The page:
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Connectivity of Intercity Passenger Transportation in China: A Multi-Modal and Network Approach

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Document pages: 44 pages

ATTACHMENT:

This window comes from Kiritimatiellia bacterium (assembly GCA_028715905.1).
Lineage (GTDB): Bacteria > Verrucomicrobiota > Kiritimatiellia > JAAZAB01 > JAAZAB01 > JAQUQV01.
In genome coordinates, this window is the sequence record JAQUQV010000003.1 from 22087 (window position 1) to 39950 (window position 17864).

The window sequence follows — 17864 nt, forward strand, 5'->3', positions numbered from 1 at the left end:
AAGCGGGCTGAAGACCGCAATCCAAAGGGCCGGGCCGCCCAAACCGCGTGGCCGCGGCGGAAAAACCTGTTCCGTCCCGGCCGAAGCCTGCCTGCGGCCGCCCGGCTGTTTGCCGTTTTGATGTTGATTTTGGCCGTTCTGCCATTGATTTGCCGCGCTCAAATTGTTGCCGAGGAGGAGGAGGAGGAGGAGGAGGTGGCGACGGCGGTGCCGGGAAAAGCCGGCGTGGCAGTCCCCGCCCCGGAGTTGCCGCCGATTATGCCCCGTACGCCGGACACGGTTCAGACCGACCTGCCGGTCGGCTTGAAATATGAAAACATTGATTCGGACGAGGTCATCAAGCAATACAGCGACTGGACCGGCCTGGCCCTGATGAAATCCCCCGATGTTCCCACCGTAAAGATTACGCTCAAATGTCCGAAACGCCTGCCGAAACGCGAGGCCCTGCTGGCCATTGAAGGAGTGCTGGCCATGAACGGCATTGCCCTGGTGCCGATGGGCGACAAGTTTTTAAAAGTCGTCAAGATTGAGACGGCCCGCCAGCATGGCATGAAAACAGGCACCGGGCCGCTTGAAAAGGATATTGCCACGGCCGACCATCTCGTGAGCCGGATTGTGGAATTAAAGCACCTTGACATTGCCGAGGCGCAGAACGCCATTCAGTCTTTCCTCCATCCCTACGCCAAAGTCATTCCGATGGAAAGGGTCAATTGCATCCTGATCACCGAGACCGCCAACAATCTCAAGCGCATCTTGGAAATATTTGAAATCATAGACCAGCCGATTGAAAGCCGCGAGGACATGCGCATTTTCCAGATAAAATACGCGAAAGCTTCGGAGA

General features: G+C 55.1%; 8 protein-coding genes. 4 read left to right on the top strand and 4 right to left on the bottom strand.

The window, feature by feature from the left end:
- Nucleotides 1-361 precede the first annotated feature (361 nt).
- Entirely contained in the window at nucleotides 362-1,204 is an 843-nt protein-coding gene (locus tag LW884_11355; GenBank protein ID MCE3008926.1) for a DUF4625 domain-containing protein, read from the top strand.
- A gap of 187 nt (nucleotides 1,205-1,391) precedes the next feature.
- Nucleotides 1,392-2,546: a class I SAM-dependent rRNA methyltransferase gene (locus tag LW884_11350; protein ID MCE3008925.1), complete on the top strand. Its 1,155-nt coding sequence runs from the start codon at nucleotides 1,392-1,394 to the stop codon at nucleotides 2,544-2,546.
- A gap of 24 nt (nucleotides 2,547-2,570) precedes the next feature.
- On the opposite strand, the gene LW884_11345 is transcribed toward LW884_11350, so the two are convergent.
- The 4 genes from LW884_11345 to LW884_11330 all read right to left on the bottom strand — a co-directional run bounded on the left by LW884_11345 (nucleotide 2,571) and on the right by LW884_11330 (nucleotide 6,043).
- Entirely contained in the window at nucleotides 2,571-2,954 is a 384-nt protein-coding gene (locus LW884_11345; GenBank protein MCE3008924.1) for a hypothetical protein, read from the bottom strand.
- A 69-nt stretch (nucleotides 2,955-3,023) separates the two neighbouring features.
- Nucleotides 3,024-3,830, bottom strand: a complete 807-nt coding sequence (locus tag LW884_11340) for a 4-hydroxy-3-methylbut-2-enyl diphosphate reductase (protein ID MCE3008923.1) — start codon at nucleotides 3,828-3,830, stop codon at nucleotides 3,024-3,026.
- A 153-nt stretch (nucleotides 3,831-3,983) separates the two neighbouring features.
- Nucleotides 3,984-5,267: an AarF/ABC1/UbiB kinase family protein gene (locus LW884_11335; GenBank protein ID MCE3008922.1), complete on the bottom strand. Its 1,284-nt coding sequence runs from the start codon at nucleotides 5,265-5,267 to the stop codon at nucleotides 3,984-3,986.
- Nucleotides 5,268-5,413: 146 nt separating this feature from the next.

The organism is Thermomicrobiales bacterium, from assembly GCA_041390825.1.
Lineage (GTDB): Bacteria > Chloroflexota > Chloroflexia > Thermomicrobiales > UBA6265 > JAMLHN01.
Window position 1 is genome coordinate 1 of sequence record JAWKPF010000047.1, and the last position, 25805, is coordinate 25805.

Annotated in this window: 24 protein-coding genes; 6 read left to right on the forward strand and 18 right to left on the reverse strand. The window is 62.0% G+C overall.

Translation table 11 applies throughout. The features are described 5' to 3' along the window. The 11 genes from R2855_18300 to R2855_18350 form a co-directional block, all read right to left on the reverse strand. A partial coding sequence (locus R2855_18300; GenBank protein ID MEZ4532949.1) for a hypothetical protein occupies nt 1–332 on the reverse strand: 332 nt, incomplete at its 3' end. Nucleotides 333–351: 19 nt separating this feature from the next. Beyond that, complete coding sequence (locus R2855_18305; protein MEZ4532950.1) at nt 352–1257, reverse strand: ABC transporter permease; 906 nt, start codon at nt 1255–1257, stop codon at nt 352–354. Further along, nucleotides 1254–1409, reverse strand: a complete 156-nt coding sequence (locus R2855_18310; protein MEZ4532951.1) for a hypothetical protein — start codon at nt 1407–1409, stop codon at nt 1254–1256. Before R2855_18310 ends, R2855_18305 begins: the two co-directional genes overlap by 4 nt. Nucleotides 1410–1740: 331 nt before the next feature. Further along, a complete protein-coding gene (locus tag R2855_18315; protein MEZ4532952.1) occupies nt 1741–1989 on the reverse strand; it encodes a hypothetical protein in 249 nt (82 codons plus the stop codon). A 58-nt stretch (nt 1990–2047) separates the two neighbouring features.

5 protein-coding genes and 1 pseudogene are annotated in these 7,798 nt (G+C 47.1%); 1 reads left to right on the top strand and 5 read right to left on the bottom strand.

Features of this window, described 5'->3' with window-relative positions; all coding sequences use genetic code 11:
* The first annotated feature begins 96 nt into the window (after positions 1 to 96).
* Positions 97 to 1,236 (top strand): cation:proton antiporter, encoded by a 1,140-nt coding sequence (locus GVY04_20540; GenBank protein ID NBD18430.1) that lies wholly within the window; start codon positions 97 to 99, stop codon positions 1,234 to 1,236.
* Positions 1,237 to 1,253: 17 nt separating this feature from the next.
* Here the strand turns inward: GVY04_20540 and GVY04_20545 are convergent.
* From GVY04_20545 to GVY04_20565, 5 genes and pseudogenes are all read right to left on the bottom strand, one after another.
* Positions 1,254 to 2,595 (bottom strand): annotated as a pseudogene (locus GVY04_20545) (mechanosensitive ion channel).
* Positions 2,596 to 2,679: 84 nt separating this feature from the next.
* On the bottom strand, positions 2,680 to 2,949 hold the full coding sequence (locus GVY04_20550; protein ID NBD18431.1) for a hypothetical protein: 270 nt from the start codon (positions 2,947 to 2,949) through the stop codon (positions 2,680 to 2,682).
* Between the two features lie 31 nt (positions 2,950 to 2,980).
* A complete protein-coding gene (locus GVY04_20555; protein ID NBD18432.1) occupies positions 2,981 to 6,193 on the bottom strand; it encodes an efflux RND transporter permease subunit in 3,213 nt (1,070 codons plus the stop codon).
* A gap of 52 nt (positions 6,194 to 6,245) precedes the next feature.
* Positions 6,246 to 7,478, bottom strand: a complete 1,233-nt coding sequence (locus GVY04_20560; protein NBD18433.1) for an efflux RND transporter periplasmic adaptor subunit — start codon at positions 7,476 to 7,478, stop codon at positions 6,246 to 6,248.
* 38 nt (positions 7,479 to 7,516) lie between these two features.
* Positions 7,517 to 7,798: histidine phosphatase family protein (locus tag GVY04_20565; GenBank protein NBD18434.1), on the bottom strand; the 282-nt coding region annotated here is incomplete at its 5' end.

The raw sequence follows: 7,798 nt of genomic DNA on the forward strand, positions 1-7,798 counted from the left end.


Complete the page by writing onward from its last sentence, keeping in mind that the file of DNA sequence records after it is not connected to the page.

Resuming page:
Abstract: This paper proposes a dynamic weighted model to measure the connectivity of intercity passenger transportation in China. We consider both quality and quantity of the connections of two transport modes: air and rail. Among the 23 major cities selected, Shanghai is revealed to have the highest connectivity level, leading in both air and rail connectivity. Hong Kong, Kunming, and Urumqi are the three cities that predominantly rely on air transportation whose contribution to the connectivity exceeds 80 . This research also suggests that the connections between international cities and China’s domestic network are highly concentrated on a few cities, namely, Hong Kong, Shanghai, Beijing, and Guangzhou, and that Seoul is the best connected international city in terms of its transport links with China. Shanghai-Nanjing has been found to be the best-connected city pair, primarily due to the significant contribution from high-speed rail (HSR) service. Our study shows that the contribution from train service is more than 80 for 19 of the 20 top-ranking domestic routes measured by connectivity. In addition, HSR has become a preferred and dominant option over air on a number of long-distance routes up to 1,300km. This finding has significant policy implications for transportation infrastructure planning and investment.

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